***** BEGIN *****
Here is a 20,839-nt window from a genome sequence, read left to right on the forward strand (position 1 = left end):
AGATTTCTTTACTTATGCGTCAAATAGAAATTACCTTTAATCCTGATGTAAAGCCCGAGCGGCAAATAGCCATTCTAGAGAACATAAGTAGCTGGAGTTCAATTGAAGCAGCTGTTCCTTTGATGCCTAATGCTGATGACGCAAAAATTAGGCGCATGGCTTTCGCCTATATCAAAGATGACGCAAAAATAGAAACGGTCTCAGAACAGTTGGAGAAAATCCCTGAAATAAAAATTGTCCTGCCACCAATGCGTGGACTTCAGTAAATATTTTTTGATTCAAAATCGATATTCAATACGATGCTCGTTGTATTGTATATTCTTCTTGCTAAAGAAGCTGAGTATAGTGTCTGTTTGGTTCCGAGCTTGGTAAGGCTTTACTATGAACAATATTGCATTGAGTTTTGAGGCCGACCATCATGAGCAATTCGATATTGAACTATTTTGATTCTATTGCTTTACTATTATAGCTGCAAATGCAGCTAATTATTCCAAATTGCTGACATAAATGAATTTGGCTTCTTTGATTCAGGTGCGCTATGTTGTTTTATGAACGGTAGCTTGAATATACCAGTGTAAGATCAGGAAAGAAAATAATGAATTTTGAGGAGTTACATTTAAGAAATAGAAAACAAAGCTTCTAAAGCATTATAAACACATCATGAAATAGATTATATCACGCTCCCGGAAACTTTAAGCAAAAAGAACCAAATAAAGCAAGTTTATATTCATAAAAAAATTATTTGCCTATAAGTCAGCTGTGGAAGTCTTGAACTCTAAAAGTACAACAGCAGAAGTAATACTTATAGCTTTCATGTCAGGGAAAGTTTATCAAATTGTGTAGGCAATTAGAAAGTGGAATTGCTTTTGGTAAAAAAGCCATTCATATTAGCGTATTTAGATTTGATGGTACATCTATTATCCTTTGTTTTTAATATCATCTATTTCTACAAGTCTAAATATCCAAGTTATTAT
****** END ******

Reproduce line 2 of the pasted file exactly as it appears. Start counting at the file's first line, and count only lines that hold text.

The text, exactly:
AGATTTCTTTACTTATGCGTCAAATAGAAATTACCTTTAATCCTGATGTAAAGCCCGAGCGGCAAATAGCCATTCTAGAGAACATAAGTAGCTGGAGTTCAATTGAAGCAGCTGTTCCTTTGATGCCTAATGCTGATGACGCAAAAATTAGGCGCATGGCTTTCGCCTATATCAAAGATGACGCAAAAATAGAAACGGTCTCAGAACAGTTGGAGAAAATCCCTGAAATAAAAATTGTCCTGCCACCAATGCGTGGACTTCAGTAAATATTTTTTGATTCAAAATCGATATTCAATACGATGCTCGTTGTATTGTATATTCTTCTTGCTAAAGAAGCTGAGTATAGTGTCTGTTTGGTTCCGAGCTTGGTAAGGCTTTACTATGAACAATATTGCATTGAGTTTTGAGGCCGACCATCATGAGCAATTCGATATTGAACTATTTTGATTCTATTGCTTTACTATTATAGCTGCAAATGCAGCTAATTATTCCAAATTGCTGACATAAATGAATTTGGCTTCTTTGATTCAGGTGCGCTATGTTGTTTTATGAACGGTAGCTTGAATATACCAGTGTAAGATCAGGAAAGAAAATAATGAATTTTGAGGAGTTACATTTAAGAAATAGAAAACAAAGCTTCTAAAGCATTATAAACACATCATGAAATAGATTATATCACGCTCCCGGAAACTTTAAGCAAAAAGAACCAAATAAAGCAAGTTTATATTCATAAAAAAATTATTTGCCTATAAGTCAGCTGTGGAAGTCTTGAACTCTAAAAGTACAACAGCAGAAGTAATACTTATAGCTTTCATGTCAGGGAAAGTTTATCAAATTGTGTAGGCAATTAGAAAGTGGAATTGCTTTTGGTAAAAAAGCCATTCATATTAGCGTATTTAGATTTGATGGTACATCTATTATCCTTTGTTTTTAATATCATCTATTTCTACAAGTCTAAATATCCAAGTTATTAT